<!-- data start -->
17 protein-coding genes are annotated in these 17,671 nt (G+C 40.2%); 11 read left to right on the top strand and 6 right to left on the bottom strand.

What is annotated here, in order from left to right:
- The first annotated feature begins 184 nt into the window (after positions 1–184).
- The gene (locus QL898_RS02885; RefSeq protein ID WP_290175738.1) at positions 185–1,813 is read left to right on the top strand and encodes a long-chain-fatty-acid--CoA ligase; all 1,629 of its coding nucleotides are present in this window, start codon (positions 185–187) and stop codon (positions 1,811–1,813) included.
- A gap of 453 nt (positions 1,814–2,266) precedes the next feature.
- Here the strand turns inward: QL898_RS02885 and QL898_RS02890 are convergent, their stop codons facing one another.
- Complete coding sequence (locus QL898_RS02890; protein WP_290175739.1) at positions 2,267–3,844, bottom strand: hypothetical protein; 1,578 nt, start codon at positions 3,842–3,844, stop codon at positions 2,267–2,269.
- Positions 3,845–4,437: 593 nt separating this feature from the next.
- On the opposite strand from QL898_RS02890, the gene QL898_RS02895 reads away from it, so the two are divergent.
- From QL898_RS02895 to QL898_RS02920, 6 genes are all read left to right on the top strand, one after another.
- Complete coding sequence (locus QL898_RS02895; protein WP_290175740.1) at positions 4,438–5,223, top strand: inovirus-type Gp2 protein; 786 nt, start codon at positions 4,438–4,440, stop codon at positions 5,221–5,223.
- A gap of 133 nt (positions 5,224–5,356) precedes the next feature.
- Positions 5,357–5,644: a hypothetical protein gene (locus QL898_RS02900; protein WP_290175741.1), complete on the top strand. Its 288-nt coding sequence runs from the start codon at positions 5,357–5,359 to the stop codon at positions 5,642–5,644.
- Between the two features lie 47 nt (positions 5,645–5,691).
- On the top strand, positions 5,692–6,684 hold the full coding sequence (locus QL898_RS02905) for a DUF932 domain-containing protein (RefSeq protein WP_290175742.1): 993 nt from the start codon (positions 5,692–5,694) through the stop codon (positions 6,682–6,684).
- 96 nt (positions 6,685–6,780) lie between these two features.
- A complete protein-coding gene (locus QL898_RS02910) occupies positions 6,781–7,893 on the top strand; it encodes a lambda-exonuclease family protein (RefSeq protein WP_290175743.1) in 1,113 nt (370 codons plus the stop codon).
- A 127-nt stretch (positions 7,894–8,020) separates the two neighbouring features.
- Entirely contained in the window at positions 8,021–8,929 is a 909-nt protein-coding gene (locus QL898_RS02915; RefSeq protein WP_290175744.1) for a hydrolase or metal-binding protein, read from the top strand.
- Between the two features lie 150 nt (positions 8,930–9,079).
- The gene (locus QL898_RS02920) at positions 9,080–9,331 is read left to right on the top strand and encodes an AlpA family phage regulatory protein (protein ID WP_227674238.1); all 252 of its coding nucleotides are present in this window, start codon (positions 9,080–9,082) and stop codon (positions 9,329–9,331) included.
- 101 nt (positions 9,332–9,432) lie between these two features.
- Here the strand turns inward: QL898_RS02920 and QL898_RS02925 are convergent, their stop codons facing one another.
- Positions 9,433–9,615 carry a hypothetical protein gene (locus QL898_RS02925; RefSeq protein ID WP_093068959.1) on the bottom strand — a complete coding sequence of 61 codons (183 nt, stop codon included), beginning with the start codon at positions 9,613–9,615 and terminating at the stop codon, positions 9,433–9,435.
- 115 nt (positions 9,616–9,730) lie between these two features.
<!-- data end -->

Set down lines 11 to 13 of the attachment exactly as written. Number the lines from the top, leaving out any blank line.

- Complete coding sequence (locus QL898_RS02895; protein WP_290175740.1) at positions 4,438–5,223, top strand: inovirus-type Gp2 protein; 786 nt, start codon at positions 4,438–4,440, stop codon at positions 5,221–5,223.
- A gap of 133 nt (positions 5,224–5,356) precedes the next feature.
- Positions 5,357–5,644: a hypothetical protein gene (locus QL898_RS02900; protein WP_290175741.1), complete on the top strand. Its 288-nt coding sequence runs from the start codon at positions 5,357–5,359 to the stop codon at positions 5,642–5,644.